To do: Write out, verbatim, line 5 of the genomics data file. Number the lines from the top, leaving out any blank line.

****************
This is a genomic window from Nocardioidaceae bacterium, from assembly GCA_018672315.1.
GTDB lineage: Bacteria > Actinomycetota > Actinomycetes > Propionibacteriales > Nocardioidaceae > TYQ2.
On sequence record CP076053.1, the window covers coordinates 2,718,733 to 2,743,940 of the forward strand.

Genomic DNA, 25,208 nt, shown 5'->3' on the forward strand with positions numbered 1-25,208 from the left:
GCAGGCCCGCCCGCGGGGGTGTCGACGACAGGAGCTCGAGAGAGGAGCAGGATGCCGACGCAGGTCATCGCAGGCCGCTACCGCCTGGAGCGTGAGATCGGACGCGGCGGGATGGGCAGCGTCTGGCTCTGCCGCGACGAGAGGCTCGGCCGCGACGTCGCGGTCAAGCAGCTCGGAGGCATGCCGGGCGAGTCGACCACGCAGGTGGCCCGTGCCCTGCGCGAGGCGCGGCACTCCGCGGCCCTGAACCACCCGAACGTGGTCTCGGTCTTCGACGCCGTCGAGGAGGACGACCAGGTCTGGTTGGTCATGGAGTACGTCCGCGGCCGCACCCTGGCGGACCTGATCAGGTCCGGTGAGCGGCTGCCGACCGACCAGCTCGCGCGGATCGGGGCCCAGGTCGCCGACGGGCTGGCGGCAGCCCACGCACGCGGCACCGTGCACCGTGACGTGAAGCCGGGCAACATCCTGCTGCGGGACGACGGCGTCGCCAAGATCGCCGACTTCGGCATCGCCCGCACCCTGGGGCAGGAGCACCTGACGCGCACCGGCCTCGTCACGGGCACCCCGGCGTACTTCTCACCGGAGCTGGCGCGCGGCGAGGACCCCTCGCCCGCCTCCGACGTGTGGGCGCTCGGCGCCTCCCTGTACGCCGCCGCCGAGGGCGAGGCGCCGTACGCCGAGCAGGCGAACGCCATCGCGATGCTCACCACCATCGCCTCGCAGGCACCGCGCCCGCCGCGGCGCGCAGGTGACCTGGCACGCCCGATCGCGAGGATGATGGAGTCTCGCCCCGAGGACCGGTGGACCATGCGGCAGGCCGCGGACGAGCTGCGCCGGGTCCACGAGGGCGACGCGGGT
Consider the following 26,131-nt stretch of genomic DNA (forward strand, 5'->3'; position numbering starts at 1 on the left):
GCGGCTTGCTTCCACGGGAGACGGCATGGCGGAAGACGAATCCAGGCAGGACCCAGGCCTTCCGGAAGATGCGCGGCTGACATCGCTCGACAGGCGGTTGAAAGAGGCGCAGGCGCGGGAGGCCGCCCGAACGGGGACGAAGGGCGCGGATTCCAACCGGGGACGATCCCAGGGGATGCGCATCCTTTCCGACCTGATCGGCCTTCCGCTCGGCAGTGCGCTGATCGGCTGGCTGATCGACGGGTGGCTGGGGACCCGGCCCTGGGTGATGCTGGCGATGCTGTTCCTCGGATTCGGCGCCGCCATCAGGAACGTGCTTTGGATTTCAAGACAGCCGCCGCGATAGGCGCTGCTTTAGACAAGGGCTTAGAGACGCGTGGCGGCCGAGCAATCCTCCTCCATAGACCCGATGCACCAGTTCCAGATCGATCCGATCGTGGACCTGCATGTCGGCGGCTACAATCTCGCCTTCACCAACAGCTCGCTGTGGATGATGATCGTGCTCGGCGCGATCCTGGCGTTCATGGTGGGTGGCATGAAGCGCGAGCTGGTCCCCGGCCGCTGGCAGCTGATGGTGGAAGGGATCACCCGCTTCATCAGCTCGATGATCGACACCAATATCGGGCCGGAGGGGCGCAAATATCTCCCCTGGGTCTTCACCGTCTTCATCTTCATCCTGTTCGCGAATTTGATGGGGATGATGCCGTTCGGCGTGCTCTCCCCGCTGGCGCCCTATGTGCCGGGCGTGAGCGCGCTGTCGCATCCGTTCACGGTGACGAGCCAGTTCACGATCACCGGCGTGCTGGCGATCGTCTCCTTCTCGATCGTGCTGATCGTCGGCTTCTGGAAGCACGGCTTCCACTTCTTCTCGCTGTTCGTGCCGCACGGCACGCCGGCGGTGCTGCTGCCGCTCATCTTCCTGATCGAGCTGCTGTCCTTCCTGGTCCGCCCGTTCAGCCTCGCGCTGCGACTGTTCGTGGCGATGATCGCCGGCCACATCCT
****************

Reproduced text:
GCAGGCCCGCCCGCGGGGGTGTCGACGACAGGAGCTCGAGAGAGGAGCAGGATGCCGACGCAGGTCATCGCAGGCCGCTACCGCCTGGAGCGTGAGATCGGACGCGGCGGGATGGGCAGCGTCTGGCTCTGCCGCGACGAGAGGCTCGGCCGCGACGTCGCGGTCAAGCAGCTCGGAGGCATGCCGGGCGAGTCGACCACGCAGGTGGCCCGTGCCCTGCGCGAGGCGCGGCACTCCGCGGCCCTGAACCACCCGAACGTGGTCTCGGTCTTCGACGCCGTCGAGGAGGACGACCAGGTCTGGTTGGTCATGGAGTACGTCCGCGGCCGCACCCTGGCGGACCTGATCAGGTCCGGTGAGCGGCTGCCGACCGACCAGCTCGCGCGGATCGGGGCCCAGGTCGCCGACGGGCTGGCGGCAGCCCACGCACGCGGCACCGTGCACCGTGACGTGAAGCCGGGCAACATCCTGCTGCGGGACGACGGCGTCGCCAAGATCGCCGACTTCGGCATCGCCCGCACCCTGGGGCAGGAGCACCTGACGCGCACCGGCCTCGTCACGGGCACCCCGGCGTACTTCTCACCGGAGCTGGCGCGCGGCGAGGACCCCTCGCCCGCCTCCGACGTGTGGGCGCTCGGCGCCTCCCTGTACGCCGCCGCCGAGGGCGAGGCGCCGTACGCCGAGCAGGCGAACGCCATCGCGATGCTCACCACCATCGCCTCGCAGGCACCGCGCCCGCCGCGGCGCGCAGGTGACCTGGCACGCCCGATCGCGAGGATGATGGAGTCTCGCCCCGAGGACCGGTGGACCATGCGGCAGGCCGCGGACGAGCTGCGCCGGGTCCACGAGGGCGACGCGGGT